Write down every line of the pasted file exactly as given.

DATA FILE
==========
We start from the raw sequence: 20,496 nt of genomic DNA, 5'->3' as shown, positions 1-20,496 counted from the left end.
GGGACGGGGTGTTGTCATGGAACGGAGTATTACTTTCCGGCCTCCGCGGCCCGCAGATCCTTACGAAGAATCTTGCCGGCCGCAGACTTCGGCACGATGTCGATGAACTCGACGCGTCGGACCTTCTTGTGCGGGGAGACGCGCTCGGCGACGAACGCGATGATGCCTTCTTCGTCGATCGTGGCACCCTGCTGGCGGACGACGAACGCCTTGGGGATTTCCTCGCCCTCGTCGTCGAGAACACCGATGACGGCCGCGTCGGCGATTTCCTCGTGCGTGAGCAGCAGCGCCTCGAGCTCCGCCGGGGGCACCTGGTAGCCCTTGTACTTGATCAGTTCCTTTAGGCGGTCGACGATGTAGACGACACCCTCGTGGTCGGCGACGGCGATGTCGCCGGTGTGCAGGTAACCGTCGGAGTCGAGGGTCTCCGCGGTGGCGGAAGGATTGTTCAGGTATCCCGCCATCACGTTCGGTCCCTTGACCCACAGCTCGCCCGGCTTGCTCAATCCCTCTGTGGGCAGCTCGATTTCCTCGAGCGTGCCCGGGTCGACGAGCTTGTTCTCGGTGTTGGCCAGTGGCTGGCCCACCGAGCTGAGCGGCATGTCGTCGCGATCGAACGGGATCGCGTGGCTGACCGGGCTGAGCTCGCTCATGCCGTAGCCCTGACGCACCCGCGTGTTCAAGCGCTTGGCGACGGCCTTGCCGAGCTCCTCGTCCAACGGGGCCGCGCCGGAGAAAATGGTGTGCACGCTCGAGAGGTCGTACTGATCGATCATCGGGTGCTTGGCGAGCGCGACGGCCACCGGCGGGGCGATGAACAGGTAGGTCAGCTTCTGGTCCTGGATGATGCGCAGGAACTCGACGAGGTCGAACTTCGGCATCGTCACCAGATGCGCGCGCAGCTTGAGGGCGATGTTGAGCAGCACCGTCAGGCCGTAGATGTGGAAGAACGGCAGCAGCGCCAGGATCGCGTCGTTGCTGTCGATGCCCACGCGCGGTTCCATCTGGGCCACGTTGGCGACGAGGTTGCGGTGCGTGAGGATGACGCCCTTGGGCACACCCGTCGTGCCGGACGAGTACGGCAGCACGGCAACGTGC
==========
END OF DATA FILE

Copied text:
We start from the raw sequence: 20,496 nt of genomic DNA, 5'->3' as shown, positions 1-20,496 counted from the left end.
GGGACGGGGTGTTGTCATGGAACGGAGTATTACTTTCCGGCCTCCGCGGCCCGCAGATCCTTACGAAGAATCTTGCCGGCCGCAGACTTCGGCACGATGTCGATGAACTCGACGCGTCGGACCTTCTTGTGCGGGGAGACGCGCTCGGCGACGAACGCGATGATGCCTTCTTCGTCGATCGTGGCACCCTGCTGGCGGACGACGAACGCCTTGGGGATTTCCTCGCCCTCGTCGTCGAGAACACCGATGACGGCCGCGTCGGCGATTTCCTCGTGCGTGAGCAGCAGCGCCTCGAGCTCCGCCGGGGGCACCTGGTAGCCCTTGTACTTGATCAGTTCCTTTAGGCGGTCGACGATGTAGACGACACCCTCGTGGTCGGCGACGGCGATGTCGCCGGTGTGCAGGTAACCGTCGGAGTCGAGGGTCTCCGCGGTGGCGGAAGGATTGTTCAGGTATCCCGCCATCACGTTCGGTCCCTTGACCCACAGCTCGCCCGGCTTGCTCAATCCCTCTGTGGGCAGCTCGATTTCCTCGAGCGTGCCCGGGTCGACGAGCTTGTTCTCGGTGTTGGCCAGTGGCTGGCCCACCGAGCTGAGCGGCATGTCGTCGCGATCGAACGGGATCGCGTGGCTGACCGGGCTGAGCTCGCTCATGCCGTAGCCCTGACGCACCCGCGTGTTCAAGCGCTTGGCGACGGCCTTGCCGAGCTCCTCGTCCAACGGGGCCGCGCCGGAGAAAATGGTGTGCACGCTCGAGAGGTCGTACTGATCGATCATCGGGTGCTTGGCGAGCGCGACGGCCACCGGCGGGGCGATGAACAGGTAGGTCAGCTTCTGGTCCTGGATGATGCGCAGGAACTCGACGAGGTCGAACTTCGGCATCGTCACCAGATGCGCGCGCAGCTTGAGGGCGATGTTGAGCAGCACCGTCAGGCCGTAGATGTGGAAGAACGGCAGCAGCGCCAGGATCGCGTCGTTGCTGTCGATGCCCACGCGCGGTTCCATCTGGGCCACGTTGGCGACGAGGTTGCGGTGCGTGAGGATGACGCCCTTGGGCACACCCGTCGTGCCGGACGAGTACGGCAGCACGGCAACGTGC